“I have been contacted by so many world leaders. Their expectation for Barack’s presidency is overwhelming,” Biden said. “They are so hungry to have an American leader who they think has a policy that reflects our stated values as well as one they can talk to.”

Vice president-elect Joseph Biden, seen here in October 2008, ... 
Vice president-elect Joseph Biden, seen here in October 2008, said in an interview airing Monday he was worried about soaring international expectations for Barack Obama’s presidency.(AFP/File/Robyn Beck)

At the same time, Biden expressed sympathy for Bush over the Baghdad shoe-throwing incident – a day after Biden and Vice President Dick Cheney traded shots on the Sunday shows. “I feel somewhat badly for him,” Biden said. “I think the incident in Iraq was – was unfortunate, that guy throwing the shoes. It was just uncalled for . . .and I think that President Bush and, unlike Vice President Cheney, is, upon reflection beginning to acknowledge some of the serious, if not mistakes, misjudgments that he made.”

Still, Biden made clear Obama must make a clean break with Bush polices past, starting with shutting down the U.S. terror prison at Guantanamo Bay, Biden said. He said Greg Craig, Obama’s incoming White House counsel, and other members of Obama’s team are working on a strategy for closing Gitmo.

By Carol E. Lee

“We’re in the process of drawing up plans right now,” Biden said. “It’s going to be complicated to do it. It’s going to take more than a few months. But close it we must.”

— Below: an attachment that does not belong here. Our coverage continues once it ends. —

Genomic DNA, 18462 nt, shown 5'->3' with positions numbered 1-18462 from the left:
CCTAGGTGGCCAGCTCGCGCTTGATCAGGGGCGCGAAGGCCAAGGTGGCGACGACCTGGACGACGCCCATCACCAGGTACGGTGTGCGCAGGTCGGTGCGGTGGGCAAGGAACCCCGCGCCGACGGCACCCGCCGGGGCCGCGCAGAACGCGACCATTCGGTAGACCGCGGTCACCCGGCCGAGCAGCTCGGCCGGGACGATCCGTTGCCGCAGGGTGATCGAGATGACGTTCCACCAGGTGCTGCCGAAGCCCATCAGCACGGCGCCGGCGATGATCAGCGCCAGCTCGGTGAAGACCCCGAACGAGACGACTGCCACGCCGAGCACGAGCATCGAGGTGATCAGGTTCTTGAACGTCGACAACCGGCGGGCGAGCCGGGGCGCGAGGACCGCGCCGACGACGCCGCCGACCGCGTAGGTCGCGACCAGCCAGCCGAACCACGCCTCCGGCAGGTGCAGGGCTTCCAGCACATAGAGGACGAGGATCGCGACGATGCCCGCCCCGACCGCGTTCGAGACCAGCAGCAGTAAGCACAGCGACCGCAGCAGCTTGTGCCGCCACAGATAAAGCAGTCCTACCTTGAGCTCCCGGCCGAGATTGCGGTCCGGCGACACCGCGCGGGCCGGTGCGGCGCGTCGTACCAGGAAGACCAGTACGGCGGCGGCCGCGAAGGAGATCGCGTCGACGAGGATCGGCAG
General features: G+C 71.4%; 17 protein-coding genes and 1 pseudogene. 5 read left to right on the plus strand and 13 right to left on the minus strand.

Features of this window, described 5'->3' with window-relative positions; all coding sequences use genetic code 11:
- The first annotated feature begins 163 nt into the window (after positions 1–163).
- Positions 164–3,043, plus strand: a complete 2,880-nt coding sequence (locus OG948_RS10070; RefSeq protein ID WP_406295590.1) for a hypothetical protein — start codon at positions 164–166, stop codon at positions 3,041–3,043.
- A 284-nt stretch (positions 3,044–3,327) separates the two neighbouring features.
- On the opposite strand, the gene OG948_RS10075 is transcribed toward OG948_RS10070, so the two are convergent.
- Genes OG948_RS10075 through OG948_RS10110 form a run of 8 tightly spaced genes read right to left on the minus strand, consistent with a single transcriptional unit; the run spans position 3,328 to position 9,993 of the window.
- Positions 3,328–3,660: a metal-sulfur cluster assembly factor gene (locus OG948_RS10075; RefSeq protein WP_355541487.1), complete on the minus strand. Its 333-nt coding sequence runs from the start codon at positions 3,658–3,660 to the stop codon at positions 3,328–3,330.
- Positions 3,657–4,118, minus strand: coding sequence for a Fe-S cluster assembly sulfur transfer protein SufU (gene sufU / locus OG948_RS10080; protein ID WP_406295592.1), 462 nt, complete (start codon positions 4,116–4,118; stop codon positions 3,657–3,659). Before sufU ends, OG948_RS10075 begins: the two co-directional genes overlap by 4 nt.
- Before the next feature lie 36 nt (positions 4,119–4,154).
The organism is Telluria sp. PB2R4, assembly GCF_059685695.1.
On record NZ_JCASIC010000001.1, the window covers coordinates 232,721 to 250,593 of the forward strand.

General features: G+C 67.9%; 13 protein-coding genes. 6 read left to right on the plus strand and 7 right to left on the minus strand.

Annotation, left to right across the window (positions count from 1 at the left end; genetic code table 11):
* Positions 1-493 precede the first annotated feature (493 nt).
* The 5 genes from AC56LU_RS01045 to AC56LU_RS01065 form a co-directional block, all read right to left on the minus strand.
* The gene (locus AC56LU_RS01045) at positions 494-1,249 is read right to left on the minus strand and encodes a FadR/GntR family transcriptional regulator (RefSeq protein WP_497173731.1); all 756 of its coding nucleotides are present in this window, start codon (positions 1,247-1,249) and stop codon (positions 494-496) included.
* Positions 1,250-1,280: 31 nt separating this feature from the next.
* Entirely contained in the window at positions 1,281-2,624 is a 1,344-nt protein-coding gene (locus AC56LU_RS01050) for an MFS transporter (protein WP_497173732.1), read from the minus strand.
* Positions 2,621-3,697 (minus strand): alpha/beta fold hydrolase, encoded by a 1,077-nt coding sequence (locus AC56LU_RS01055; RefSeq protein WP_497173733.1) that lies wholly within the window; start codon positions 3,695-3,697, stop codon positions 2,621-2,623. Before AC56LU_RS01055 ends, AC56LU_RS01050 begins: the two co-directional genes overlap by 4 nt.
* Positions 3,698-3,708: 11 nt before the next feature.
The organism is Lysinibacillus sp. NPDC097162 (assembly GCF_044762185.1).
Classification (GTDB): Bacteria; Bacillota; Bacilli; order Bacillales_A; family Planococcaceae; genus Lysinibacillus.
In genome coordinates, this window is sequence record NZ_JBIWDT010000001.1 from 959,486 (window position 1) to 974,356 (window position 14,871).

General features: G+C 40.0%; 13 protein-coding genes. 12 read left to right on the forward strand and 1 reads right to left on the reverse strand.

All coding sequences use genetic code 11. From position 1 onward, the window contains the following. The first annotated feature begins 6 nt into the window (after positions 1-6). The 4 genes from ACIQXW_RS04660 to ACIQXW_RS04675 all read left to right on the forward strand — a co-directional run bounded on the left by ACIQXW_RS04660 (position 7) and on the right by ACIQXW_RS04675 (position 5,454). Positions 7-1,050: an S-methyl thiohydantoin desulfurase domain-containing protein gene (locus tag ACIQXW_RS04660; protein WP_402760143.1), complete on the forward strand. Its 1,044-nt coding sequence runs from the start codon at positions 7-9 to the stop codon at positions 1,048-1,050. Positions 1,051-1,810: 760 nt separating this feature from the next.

But Biden also signaled that there might be some flexibility in another key Obama campaign promise that world leaders are watching closely, bringing home troops from Iraq. Biden said troops would be out “within the next two years” — longer than President-elect Barack Obama’s campaign promise of within 16 months but “in the same ballpark,” Biden said.

He said Obama would have troops out more quickly than the Bush administration’s agreement with the Iraqi government, which calls for troop withdrawal by 2011.

One of the reasons for troop withdrawal in Iraq is because more combat forces are needed in Afghanistan, Biden said.

In the Middle East, Biden said an Obama administration is “going to invest every bit of capital we have in trying to bring about peace.”

Biden also discussed a range of topics:

• He said Illinois Gov. Rod Blagoyevich seems pretty guilty and should go. “I know in our system you are innocent until proven guilty, but those tapes that were released by the special prosecutor, excuse me, by the U.S. attorney seem incredibly, incredibly incriminating,” Biden said. “It’s a decision for the people of Illinois to make the legislature of Illinois to make, but from where I sit he looks like a guy who is not capable of governing.”

• Biden said he and Sen. John McCain are “still close.” “John has been incredibly graceful,” Biden said. “He is my friend.”

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Biden Worried About Foreign Hopes, Expectations


Vice president-elect Joseph Biden said in an interview airing Monday he was worried about soaring international expectations for Barack Obama‘s presidency.